You are absolutely correct, the time measured by such a clock is going to be dependent on general relativistic effects, most prominently by distance from the mean geoid. However, I fail to understand how you jump from that to concluding that it's useless. For example, you could use such a clock to make precision measurements of general relativity and test possible extensions. Moreover, a clock that sensitive should be able to "feel" changes in gravity caused by density fluctuations in the Earth. This could help find oil deposits, for example. The summary says as much. Generally speaking, you NEVER lose by increased precision. It is true that if your specific application is limited by low precision in some other component, you won't gain by increasing precision somewhere else. However, that's not the case here. I'll admit that I don't know enough about GPS and satellites to answer your specific question, but my impression is that they currently ARE limited by time standards.

more than 4 years ago

The best pizza I have ever had, I found ...

jmizrahi missing options (920 comments)

What about all of us that don't live on Earth? You insensitive clod!

about 5 years ago

On the Efficacy of Flu Vaccine

jmizrahi Re:Editorializing (430 comments)

Of *course* healthy people don't get a significant personal benefit from being vaccinated. Nobody ever said they did.

Are you crazy? Maybe you and a few other people get vaccinated for altruistic reasons, but the vast vast vast majority of people get vaccinated because they honestly believe that it will protect them from getting infected. Moreover, this is exactly what the doctors and researchers say it will do.

more than 5 years ago

Favorite type of electical wall socket?

jmizrahi home made (711 comments)

If you want a plug done right, design it yourself.

more than 5 years ago

Possible Extra-Galactic Planet Detected

jmizrahi Re:I get it but... (83 comments)

Science is done for science's sake. You would be hard pressed to find any discovery in the field of astronomy which has led to a practical discovery (I won't say there is none, because I'm sure someone can come up with an example.) Who cares about the atmosphere of Venus, or the structure of the Sun? The point is, we do science for its own sake, and when it leads to a discovery, that's nice, but hardly the goal.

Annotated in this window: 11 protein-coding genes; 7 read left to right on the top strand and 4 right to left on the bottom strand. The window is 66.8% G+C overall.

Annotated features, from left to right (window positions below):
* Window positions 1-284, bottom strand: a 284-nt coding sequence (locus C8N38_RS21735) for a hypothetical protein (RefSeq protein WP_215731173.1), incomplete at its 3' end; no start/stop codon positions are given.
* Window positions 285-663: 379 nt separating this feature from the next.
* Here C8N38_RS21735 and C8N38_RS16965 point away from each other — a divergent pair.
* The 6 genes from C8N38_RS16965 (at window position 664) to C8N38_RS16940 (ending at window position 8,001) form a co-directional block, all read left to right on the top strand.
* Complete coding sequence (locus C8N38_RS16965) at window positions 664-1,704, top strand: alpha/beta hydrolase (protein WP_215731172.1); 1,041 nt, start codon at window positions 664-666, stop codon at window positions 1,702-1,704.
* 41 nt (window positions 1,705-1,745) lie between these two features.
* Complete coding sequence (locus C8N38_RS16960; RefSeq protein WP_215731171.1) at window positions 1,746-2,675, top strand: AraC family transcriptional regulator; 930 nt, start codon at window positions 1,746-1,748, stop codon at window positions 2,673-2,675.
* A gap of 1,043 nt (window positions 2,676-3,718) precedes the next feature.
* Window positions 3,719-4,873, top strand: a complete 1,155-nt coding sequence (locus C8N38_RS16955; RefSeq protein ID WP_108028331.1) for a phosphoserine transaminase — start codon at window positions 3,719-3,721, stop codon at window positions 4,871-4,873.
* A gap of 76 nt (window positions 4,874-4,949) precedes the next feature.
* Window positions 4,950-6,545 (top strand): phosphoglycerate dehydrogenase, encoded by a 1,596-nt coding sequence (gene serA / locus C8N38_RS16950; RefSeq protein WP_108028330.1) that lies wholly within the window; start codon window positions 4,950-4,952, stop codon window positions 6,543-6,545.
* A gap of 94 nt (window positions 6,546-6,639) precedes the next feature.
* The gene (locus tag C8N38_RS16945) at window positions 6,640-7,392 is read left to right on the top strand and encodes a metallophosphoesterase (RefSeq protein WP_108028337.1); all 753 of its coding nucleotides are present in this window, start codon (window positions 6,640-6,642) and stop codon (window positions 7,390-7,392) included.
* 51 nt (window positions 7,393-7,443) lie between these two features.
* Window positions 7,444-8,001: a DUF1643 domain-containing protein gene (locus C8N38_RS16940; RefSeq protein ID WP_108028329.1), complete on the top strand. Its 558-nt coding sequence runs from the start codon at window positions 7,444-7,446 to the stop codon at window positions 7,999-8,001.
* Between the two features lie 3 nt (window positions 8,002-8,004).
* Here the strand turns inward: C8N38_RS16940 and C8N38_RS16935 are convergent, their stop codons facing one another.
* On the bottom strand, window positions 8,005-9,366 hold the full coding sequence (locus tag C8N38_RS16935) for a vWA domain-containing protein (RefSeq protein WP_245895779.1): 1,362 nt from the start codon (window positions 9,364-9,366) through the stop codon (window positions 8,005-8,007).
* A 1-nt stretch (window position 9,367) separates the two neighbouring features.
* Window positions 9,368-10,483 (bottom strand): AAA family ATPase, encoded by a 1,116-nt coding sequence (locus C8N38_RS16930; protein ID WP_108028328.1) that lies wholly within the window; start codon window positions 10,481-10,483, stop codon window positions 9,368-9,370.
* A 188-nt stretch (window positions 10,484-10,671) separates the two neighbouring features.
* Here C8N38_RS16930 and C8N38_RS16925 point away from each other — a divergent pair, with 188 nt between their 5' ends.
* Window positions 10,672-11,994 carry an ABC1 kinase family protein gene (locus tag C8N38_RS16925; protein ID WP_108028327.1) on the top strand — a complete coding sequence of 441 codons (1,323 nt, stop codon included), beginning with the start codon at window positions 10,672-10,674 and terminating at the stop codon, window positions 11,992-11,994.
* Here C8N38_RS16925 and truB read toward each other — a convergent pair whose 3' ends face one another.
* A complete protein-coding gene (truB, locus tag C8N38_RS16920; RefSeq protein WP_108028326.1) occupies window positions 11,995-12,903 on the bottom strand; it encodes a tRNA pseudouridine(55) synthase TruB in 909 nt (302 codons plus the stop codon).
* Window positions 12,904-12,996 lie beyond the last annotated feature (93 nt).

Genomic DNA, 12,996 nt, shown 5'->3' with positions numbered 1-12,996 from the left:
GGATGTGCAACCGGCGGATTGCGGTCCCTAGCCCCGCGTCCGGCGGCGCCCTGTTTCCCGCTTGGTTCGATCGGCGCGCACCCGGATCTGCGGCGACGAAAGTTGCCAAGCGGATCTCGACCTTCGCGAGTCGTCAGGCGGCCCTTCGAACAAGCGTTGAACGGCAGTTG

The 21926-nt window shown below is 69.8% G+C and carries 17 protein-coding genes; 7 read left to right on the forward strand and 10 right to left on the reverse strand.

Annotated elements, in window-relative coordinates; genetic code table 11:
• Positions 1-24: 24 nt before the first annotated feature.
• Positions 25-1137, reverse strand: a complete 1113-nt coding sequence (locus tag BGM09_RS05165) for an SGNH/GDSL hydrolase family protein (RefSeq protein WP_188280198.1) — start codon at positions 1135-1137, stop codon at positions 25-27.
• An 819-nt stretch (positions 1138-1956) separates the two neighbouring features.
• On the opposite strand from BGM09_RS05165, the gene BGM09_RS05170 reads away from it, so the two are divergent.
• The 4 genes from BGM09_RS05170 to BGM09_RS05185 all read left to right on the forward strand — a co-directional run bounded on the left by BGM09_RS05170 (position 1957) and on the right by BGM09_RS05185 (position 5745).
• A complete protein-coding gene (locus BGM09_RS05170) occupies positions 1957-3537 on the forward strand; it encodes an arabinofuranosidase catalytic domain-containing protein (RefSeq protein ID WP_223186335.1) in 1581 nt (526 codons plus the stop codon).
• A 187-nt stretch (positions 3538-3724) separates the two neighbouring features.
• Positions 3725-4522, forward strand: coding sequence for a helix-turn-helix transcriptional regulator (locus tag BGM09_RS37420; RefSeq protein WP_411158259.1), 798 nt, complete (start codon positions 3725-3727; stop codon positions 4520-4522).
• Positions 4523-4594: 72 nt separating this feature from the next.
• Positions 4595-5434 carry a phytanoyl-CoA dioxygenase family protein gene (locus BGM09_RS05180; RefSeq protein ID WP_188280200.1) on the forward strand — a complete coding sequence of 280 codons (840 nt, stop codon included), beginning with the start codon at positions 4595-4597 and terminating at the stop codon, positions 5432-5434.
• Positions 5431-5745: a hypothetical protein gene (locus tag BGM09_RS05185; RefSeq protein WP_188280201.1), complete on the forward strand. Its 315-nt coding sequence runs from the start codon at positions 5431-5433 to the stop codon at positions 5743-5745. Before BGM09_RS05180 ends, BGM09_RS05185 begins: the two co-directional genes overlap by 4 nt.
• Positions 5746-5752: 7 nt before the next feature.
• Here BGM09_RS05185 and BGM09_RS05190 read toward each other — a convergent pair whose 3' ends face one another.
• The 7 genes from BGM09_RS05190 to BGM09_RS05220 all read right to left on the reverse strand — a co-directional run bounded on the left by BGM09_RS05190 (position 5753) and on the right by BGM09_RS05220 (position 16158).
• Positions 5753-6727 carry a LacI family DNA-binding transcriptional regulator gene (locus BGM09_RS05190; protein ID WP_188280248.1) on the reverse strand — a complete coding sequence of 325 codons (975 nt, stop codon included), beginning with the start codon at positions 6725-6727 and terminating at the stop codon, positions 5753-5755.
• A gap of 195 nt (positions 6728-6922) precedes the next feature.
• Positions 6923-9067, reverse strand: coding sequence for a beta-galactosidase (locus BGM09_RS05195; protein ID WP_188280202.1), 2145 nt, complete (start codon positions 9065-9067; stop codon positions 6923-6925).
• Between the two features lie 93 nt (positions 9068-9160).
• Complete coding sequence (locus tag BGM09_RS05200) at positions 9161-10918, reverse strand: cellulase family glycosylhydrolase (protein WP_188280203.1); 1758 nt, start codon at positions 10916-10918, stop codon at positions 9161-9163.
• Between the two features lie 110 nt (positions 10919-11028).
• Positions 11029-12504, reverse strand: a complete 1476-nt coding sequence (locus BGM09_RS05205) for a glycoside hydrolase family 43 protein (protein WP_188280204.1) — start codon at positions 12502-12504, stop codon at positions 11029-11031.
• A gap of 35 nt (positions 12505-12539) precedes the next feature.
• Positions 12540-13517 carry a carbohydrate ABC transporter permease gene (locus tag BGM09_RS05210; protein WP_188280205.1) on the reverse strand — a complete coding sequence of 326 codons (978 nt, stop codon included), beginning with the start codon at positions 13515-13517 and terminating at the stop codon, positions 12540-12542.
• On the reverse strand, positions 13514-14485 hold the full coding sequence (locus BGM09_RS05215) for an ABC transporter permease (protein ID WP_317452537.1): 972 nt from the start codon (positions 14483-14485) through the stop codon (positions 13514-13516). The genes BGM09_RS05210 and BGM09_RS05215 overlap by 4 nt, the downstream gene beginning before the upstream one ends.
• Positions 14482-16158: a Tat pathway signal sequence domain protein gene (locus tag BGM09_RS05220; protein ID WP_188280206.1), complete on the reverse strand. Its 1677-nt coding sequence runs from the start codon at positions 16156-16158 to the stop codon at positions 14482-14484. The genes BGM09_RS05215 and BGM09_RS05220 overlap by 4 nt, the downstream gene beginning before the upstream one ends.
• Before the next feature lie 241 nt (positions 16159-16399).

more than 5 years ago

First Evidence of Supernovae Found In Ice Cores

jmizrahi Re:The Crab Nebula wasn't born in 1054 AD (145 comments)

The whole point of relativity is that there is no such thing as absolute time. Your statement assumes that there is meaning to simultaneity, which is incorrect.

more than 5 years ago



Gamma Ray Bubbles Erupting From Milky Way Center

jmizrahi jmizrahi writes  |  more than 4 years ago

jmizrahi (1409493) writes "A group of scientists working with data from NASA’s Fermi Gamma-Ray Space Telescope said Tuesday that they had discovered two bubbles of energy erupting from the center of the Milky Way galaxy. The bubbles, they said at a news conference and in a paper to be published Wednesday in The Astrophysical Journal, extend 25,000 light years up and down from each side of the galaxy and contain the energy equivalent to 100,000 supernova explosions.

“They’re big,” said Doug Finkbeiner of the Harvard-Smithsonian Center for Astrophysics, leader of the team that discovered them.

The source of the bubbles is a mystery. One possibility is that they are fueled by a wave of star births and deaths at the center of the galaxy. Another option is a gigantic belch from the black hole known to reside, like Jabba the Hutt, at the center of the Milky Way. What it is apparently not is dark matter, the mysterious something that astronomers say makes up a quarter of the universe and holds galaxies together."

Link to Original Source

Open source software for experimental physics

jmizrahi jmizrahi writes  |  more than 5 years ago

jmizrahi writes "I've recently started working in experimental physics. There are quite a few programs used in the lab, for assorted purposes--Labview, Igor, Inventor, Eagle, just to name a few. I've noticed that they're all proprietary. This seems to be standard practice, which surprised me. Does anybody know of any open source software intended for scientific research? Does anybody work in a lab that makes an effort to use open source software?"